ASIC cracks down on Australia's second largest payday lender

by Julia Corderoy02 Jul 2015
Australia’s second-largest listed payday lender, Money3, has stopped offering its two payments ‘fixed fee’ loan arrangement and has agreed to refund more than $100,000 to consumers following concerns raised by ASIC in its crackdown on payday lending.

Money3’s ‘fixed fee’ loan required only two repayments, despite having a term of 16 months. Under the terms of the contract, the first repayment (generally due a week after the loan was taken out) was for a nominal amount, and the much larger second repayment was due 15 months later. This second payment usually accounted for more than 90% of the total amount repaid.

ASIC was concerned that the product was likely to be unsuitable for most of the financially vulnerable customers who obtained it, and in breach of the national responsible lending obligations. 

Consumers may also have been misled into believing the terms of the loan enabled flexible repayments when the contract in fact disclosed that a large fee could be charged if the consumer asked for a variation of the repayment schedule. 

ASIC saw examples where the second repayment was as high as 170% of the customer’s Centrelink benefit for that pay period.

According to the regulator, Money3 has agreed to finalise outstanding loans and will refund approximately 400 consumers a combined total more than $100,000. These refunds will ensure current consumers have not repaid any monies above the principal amount lent and a cost recovery fee.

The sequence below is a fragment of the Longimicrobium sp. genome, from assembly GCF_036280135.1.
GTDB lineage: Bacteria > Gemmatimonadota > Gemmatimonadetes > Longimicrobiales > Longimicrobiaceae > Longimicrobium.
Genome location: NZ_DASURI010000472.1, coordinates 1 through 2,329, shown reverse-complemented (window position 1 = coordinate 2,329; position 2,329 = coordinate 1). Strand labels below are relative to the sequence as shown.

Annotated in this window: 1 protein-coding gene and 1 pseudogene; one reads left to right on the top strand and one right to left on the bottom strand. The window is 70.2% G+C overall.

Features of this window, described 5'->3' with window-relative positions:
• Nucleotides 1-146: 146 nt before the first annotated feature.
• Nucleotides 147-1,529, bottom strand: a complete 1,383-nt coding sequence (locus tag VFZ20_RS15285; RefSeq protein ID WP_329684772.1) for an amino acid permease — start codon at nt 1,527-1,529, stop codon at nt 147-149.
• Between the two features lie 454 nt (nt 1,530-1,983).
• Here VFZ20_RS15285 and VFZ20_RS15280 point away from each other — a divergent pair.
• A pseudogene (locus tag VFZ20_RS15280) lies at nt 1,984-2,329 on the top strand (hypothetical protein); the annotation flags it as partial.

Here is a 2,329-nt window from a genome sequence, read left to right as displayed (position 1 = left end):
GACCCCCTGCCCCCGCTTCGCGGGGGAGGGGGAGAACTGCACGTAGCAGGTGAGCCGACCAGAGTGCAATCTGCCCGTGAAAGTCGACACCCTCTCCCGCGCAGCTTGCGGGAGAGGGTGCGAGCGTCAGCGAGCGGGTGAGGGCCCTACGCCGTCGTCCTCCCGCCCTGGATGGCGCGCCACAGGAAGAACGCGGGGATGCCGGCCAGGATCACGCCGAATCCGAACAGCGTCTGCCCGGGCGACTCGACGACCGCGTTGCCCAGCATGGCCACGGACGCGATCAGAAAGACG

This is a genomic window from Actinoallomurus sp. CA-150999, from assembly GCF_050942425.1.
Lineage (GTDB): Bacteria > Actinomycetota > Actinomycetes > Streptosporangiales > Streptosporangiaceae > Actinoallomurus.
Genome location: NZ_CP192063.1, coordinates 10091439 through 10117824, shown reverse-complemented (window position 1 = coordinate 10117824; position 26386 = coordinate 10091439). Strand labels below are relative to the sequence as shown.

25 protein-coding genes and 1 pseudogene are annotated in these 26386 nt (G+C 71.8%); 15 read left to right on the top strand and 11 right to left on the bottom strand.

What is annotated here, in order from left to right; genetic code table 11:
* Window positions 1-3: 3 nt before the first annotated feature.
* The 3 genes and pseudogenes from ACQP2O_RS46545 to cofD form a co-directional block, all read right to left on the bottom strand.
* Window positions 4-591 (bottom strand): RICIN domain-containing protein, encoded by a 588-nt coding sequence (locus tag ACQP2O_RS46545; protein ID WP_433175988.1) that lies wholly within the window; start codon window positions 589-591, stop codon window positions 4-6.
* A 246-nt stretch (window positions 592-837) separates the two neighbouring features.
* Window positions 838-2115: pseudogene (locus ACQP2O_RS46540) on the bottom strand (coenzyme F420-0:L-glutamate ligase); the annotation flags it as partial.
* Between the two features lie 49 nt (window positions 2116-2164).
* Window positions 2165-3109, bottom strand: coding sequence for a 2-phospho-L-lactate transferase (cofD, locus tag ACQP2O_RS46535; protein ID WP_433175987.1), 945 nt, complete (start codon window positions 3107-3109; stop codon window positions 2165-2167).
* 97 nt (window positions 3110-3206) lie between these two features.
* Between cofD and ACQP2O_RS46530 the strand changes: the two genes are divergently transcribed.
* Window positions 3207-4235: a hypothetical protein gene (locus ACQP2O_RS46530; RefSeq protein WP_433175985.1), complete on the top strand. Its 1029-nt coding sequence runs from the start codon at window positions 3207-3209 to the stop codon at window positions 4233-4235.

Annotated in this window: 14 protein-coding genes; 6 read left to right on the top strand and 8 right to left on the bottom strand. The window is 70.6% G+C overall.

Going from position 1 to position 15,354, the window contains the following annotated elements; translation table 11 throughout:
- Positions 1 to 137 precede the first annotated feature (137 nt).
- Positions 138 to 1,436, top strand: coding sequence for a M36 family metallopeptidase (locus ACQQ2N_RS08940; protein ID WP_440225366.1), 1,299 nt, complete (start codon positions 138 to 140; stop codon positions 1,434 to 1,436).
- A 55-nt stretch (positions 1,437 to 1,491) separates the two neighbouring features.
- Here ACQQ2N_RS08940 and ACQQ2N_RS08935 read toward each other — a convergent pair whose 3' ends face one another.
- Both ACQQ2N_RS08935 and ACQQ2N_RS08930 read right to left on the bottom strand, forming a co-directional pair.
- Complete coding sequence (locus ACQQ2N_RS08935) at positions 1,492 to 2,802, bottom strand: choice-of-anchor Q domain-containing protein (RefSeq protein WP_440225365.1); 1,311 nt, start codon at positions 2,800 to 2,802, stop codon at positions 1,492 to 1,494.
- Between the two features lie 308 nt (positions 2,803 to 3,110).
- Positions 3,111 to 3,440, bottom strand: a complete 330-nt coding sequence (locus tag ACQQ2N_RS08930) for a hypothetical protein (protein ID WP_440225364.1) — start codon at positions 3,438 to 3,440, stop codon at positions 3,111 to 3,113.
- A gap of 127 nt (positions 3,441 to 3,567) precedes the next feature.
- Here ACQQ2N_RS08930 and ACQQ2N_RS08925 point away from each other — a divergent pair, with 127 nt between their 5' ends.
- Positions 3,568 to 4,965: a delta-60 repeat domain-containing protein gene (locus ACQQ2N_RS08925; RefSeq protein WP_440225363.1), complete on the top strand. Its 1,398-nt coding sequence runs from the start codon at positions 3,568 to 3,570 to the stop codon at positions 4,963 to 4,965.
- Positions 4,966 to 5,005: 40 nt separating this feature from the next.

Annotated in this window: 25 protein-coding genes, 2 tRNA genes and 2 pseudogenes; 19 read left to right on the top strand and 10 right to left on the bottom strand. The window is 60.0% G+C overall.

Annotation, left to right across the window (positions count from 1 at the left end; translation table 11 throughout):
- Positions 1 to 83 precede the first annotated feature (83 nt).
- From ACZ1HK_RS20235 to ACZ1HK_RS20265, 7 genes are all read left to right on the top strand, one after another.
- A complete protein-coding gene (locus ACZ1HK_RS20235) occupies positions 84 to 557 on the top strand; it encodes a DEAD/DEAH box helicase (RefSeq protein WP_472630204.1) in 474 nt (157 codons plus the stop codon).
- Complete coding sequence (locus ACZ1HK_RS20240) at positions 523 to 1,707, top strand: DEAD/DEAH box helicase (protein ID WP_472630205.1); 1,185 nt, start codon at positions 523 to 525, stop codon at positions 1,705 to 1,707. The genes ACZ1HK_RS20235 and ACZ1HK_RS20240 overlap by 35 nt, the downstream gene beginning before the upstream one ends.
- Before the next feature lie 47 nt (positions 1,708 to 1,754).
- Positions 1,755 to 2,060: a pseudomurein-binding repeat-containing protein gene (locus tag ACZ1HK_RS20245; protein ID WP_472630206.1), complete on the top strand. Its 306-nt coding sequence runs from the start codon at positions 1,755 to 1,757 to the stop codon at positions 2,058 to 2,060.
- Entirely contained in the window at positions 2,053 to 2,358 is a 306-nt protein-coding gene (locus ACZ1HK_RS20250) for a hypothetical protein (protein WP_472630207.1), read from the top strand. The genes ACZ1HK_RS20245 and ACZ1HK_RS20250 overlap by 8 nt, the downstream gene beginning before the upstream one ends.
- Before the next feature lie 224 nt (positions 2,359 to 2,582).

“Small, high cost loans such as this with large one off payments are likely to be of limited benefit to customers who have no savings or savings history as they would be unable to finance the second repayment of the loan without considerable hardship,” ASIC deputy chairman Peter Kell said.

“The difficulties for these vulnerable customers are amplified where there is a large fee where the consumer wants to make any changes to the repayment schedule or amount.”

Money3 has now changed the product and its marketing. As a result, all contracts now have the repayments spread at even monthly intervals across the 16 months term of the contract.


  • by Dean Mont 2/07/2015 7:43:20 PM

    Time for the nanny government to allow consenting adults to make their own choices and stop trying to make decisions for them. These lenders obviously exist because there is a market and need for their product. The need isn't going to go away but due to the nanny's intervention into the personal lives of the citizens it believes it controls, the need will find a new market, and unfortunately a darker market.